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In-Home Video and IMU Kinematics of Self Guided Tasks Correlate with Clinical Bradykinesia Scores

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posted on 2023-02-15, 16:43 authored by Gabrielle StrandquistGabrielle Strandquist, Tanner Dixon, Tomasz Frączek, Shravanan Ravi, Alicia Zeng, Raphael Bechtold, Daryl Lawrence, Simon Little, Jack Gallant, Jeffrey Herron

 Deep brain stimulation (DBS) delivers electrical stimulation directly to brain tissue to treat neurological movement disorders such as Parkinson’s Disease (PD). Adaptive DBS (aDBS) is an advancement on DBS that uses symptom-related biomarkers to adjust therapeutic stimulation parameters in real time to improve clinical outcomes and reduce side-effects. A significant challenge for the field of aDBS is developing automated methods to optimize stimulation parameters using remote assessments of symptom severity. To address this challenge, we designed a prototype at-home data collection platform that can remotely update aDBS algorithms and explore objective assessments of motor symptom severity. Our platform collects neural, inertial, and video data, and supports clinician validation of automated symptom assessments. We deployed the system to the home of an individual with PD and collected pilot data across six days. We evaluated motor symptom severity by recording data with stimulation amplitudes set to varying levels during self-guided clinical tasks and free behavior. We assessed movement features including frequency, speed, and peak angular velocity from video-derived pose estimates and inertial data during three clinical tasks. All features showed a reduction during periods of under-stimulation and were significantly correlated with video-based clinical scores of symptom severity (Spearman rank test, p < 0.006). These results demonstrate that our prototype is capable of remote multimodal data collection and that these data can enhance aDBS research outside the clinic.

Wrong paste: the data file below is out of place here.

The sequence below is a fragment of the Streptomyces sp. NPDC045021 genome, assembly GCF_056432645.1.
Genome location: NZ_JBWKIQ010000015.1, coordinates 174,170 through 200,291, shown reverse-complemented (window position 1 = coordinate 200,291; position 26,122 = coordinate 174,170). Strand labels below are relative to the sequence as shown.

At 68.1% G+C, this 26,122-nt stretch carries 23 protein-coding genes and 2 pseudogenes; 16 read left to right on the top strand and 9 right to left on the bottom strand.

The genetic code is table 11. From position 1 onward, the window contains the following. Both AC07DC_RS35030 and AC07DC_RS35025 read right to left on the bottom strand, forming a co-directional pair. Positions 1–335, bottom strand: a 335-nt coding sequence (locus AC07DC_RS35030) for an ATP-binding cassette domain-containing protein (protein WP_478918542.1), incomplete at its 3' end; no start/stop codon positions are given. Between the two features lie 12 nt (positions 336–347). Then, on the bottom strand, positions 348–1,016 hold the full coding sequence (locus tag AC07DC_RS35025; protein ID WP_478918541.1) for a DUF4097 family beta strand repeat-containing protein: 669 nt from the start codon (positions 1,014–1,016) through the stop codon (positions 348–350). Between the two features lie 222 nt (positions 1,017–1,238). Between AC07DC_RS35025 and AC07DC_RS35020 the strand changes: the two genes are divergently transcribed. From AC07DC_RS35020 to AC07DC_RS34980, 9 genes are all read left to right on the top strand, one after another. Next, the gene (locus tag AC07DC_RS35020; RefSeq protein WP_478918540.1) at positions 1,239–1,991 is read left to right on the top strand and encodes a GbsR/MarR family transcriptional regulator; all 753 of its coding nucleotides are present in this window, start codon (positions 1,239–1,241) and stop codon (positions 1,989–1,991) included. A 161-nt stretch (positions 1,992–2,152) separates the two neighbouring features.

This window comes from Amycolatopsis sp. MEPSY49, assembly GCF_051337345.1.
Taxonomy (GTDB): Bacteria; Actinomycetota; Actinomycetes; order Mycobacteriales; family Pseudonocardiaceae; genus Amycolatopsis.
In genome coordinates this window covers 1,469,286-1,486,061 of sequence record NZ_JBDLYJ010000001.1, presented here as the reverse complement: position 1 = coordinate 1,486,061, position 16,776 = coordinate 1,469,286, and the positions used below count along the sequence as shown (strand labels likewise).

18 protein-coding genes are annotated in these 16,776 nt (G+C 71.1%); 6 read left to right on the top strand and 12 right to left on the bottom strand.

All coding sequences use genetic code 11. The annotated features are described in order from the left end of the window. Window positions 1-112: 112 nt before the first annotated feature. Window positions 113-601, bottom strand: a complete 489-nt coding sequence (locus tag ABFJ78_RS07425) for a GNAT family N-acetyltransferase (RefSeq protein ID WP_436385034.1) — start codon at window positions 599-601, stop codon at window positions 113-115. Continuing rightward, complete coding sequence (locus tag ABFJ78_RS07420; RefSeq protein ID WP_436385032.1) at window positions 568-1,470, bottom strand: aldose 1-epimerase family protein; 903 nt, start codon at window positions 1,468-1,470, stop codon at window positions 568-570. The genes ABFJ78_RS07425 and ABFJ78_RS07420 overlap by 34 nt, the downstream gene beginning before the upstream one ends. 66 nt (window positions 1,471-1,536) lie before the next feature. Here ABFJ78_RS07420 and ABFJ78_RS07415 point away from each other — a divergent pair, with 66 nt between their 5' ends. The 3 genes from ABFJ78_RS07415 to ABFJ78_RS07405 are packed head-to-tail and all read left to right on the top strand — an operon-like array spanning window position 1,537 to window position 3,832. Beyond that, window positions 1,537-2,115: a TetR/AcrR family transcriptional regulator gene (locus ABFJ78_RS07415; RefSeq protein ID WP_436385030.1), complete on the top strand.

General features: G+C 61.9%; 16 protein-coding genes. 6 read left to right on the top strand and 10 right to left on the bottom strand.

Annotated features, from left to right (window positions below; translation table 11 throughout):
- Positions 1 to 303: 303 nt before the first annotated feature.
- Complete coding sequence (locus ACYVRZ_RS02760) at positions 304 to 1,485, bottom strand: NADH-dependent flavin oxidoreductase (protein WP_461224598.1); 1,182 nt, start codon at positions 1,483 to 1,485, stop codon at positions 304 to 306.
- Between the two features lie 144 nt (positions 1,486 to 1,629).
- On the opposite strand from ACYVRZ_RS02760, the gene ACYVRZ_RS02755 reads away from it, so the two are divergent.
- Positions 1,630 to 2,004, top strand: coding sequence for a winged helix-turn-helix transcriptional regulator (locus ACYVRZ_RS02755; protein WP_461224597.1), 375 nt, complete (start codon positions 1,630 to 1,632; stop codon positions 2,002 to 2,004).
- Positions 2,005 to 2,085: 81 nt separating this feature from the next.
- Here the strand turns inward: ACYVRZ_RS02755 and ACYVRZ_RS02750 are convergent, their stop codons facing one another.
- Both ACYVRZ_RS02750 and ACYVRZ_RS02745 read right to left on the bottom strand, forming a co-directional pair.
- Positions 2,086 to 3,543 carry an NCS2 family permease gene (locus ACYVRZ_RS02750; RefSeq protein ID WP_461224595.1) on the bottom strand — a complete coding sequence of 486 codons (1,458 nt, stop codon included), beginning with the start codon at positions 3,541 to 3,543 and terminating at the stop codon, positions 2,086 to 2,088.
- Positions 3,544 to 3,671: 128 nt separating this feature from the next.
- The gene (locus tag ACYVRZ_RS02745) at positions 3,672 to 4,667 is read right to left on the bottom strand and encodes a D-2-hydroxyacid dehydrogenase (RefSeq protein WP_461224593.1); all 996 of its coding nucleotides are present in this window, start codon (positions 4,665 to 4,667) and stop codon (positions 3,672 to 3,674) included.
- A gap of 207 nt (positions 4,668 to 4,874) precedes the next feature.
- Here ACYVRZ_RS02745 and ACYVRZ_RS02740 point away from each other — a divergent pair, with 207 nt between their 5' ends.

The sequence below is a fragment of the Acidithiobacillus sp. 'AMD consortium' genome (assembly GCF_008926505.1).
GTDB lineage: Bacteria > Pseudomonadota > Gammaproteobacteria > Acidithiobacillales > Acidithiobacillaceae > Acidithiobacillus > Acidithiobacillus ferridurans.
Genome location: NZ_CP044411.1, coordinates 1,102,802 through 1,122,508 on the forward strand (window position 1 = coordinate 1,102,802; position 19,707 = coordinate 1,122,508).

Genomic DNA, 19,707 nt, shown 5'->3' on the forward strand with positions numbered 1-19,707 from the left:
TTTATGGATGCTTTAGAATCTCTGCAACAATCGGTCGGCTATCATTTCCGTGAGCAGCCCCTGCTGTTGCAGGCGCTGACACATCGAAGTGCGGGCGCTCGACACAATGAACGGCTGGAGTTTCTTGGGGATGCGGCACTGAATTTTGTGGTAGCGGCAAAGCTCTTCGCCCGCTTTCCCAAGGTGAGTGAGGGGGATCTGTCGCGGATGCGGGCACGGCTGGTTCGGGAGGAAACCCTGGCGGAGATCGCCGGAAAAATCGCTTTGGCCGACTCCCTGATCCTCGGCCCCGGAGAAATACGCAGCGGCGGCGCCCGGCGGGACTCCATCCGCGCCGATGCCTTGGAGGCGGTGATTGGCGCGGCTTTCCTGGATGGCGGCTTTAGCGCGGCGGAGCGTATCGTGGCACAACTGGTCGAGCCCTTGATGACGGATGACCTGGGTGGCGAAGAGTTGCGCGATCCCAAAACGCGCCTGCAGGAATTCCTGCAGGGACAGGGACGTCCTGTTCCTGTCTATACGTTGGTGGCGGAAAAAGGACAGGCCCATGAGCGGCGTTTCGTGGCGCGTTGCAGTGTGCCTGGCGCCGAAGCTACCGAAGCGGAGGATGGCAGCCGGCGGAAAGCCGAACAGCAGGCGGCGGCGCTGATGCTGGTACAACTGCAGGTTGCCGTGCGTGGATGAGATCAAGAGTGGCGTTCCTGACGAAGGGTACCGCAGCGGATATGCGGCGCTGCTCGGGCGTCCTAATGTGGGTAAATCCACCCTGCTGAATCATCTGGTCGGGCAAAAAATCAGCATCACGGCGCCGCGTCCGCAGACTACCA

Weill Neurohub

National Science Foundation Graduate Research Fellowship Program (DGE-2140004)

National Institute of Health (UH3NS100544)


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Submitting Author's Institution

University of Washington

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  • United States of America